Telugu traditional matrimony weddings are noted for their ornate ceremonies and customs and are rooted in a rich cultural background. These unions of two families are marked by weddings that celebrate love and devotion.
Telugu weddings used to run anywhere from 16 to 19 days. The average wedding now lasts just 3-5 days due to modern trends. Telugu wedding customs are lively, intricate, and colorful celebrations rich in history and symbolism.
In today’s article, we are going to tell you about 10 Telugu wedding rituals that are considered an essence of any Telugu Wedding. Let’s dive in and look at them one by one.
10 Telugu Wedding Rituals
Ganesh and Gowri Pooja
The groom participates in the Ganesh Pooja, which is the first pooja to occur at the mandap. The purpose of this pooja is to wish the newlyweds a happy and fruitful life and for the wedding procession to proceed without any hiccups.
At the bride’s home, the Gowri Puja is performed. The bride prays to the goddess Gauri, who represents motherhood and fertility. She asks for the goddess and her husband, Lord Shiva, to have a perfect relationship.
‘Mangala’ signifies holy and ‘Snanam’ implies bath. We are all familiar with the Mangala Snanam ritual. The ceremony is held in the early hours of the main wedding day. In this, at a predetermined auspicious hour, the bride and husband are taken for ceremonial baths.
Following the Mangala Sanam, a “Mangala Aarti” is performed in which a little lamp is lit and turmeric, vermilion, and sandalwood are placed on a Thali (plate). The Thali is encircled in front of the bride and groom to ward off any negative karma and ask the Almighty for his blessings.
The bride entry is when the bride and her family enter the wedding location together after the poojas are over. In some customs, the bride is carried to the mandap while seated on a straw basket by her maternal uncle or uncles.
The groom and his family are welcomed to the Mandap by the bride’s brother, who also washes their feet at the entry. In the Jeelakara Bellam rite, a curtain is erected between the bride and groom because it is forbidden for them to gaze at each other.
Pellikuturu & Pellikoduku
A day or two before the wedding, the bride and groom’s homes host the Pellikuturu and Pellikoduku ceremonies, respectively. The bride and husband are covered in naluga, a paste made of wheat and turmeric that is created with scented oils for this rite.
After that, they receive a holy bath in water mixed with turmeric to purify their bodies and minds in preparation for the wedding’s sacred ritual. The wedding and wedding reception ceremonies are held separately at the bride and groom’s respective homes.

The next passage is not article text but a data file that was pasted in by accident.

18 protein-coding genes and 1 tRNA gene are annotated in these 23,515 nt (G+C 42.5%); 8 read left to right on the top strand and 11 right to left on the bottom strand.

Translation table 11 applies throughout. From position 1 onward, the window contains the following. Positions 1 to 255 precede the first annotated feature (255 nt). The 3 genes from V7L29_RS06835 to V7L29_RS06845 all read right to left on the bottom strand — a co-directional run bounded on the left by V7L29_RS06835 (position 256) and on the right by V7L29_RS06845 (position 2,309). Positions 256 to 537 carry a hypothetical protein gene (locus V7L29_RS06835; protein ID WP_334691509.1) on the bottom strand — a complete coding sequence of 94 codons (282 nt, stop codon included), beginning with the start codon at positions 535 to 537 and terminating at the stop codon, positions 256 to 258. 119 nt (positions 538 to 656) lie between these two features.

The ceremony known as kanyadanam is where the bride’s parents formally send their daughter to the groom. The bride’s parents wash the groom’s feet while they are still separated by the terasala. This rite serves as a symbol. The bride is a representation of the Goddess Laxmi, and the groom is Lord Vishu, who will shortly wed her.
The bride’s parents give their daughter away by placing her hand in the groom’s. According to Hinduism, “Kanyadaan” is the most virtuous deed a father can do. The groom is then instructed to hold the bride’s hand. This is known as “panigrahanam” and is a vow to the bride’s parents that he will look after her and be her friend through her highs and lows in life.
Hindu marriages place a great deal of significance on the mangalsutra. A holy yellow thread called a mangalsutra is covered in turmeric. Two gold “Sutralu” pendants that are knotted by the groom in three knots around the bride’s neck when he performs the “sannai mellam” are attached.
Each of the three knots—one for Manasa (thoughts), Vacha (speech), and Karmana (action)—is tied by the groom. This specific rite also denotes the physical, mental, and spiritual union of the two souls. On the sixteenth day following the wedding, the yellow thread is switched out for a gold chain.
In the culture of the northern states, this is equivalent to the Saath Phere. The seven steps each represent something different. The homam/holy fire is circled in seven steps. The groom leads the first three rounds, followed by the bride in the following four. The seven steps stand for the marriage’s seven vows.
This serves as a nice interval between two main events. The bride and groom exchange turmeric rice as part of this tradition. The first three times are crucial, after which it becomes a game.
The pair appropriately showers each other with “Talambralu ” for the first three times, and after that, it turns into a contest to see who can pour more. These days, rice is also blended with rose petals, pearls, and vibrant thermocol balls, and used to shower people.
The ring game
Another icebreaker, not just for the couple but also for the family, is provided by this. A gold ring is thrown into a kettle of turmeric water for this game. To locate the ring, the bride and groom extended their right arms. The winner is the first person to find the ring twice out of three.